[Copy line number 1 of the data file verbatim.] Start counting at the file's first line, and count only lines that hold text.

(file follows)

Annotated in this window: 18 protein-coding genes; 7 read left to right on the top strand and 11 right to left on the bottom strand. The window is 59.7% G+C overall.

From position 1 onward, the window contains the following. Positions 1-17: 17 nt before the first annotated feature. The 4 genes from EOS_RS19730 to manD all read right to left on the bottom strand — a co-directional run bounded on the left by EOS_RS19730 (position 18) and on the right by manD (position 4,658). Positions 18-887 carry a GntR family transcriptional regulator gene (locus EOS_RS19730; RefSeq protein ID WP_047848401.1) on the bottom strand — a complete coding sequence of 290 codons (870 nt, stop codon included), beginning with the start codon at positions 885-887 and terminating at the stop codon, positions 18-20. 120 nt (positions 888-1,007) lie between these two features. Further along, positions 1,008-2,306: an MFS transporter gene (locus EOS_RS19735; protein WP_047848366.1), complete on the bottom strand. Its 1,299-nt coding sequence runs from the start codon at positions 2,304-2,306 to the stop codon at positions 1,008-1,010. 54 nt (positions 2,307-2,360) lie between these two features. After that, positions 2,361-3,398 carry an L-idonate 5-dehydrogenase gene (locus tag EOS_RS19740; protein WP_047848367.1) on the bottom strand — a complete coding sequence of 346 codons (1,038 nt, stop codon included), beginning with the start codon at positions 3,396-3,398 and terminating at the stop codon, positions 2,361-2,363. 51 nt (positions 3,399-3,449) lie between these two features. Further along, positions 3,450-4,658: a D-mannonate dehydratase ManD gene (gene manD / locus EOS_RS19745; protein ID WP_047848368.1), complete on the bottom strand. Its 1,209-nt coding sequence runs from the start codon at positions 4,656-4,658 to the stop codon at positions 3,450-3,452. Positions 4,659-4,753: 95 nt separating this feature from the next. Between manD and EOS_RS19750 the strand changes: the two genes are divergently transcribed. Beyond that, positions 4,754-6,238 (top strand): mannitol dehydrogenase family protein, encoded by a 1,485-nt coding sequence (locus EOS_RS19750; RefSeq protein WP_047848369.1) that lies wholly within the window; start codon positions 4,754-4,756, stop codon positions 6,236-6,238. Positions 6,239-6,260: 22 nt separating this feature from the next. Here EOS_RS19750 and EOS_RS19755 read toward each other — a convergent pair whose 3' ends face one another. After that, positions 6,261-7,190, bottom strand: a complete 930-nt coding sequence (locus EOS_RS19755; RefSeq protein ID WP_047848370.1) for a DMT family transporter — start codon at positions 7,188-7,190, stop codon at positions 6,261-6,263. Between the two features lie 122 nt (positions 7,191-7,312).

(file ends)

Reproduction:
Annotated in this window: 18 protein-coding genes; 7 read left to right on the top strand and 11 right to left on the bottom strand. The window is 59.7% G+C overall.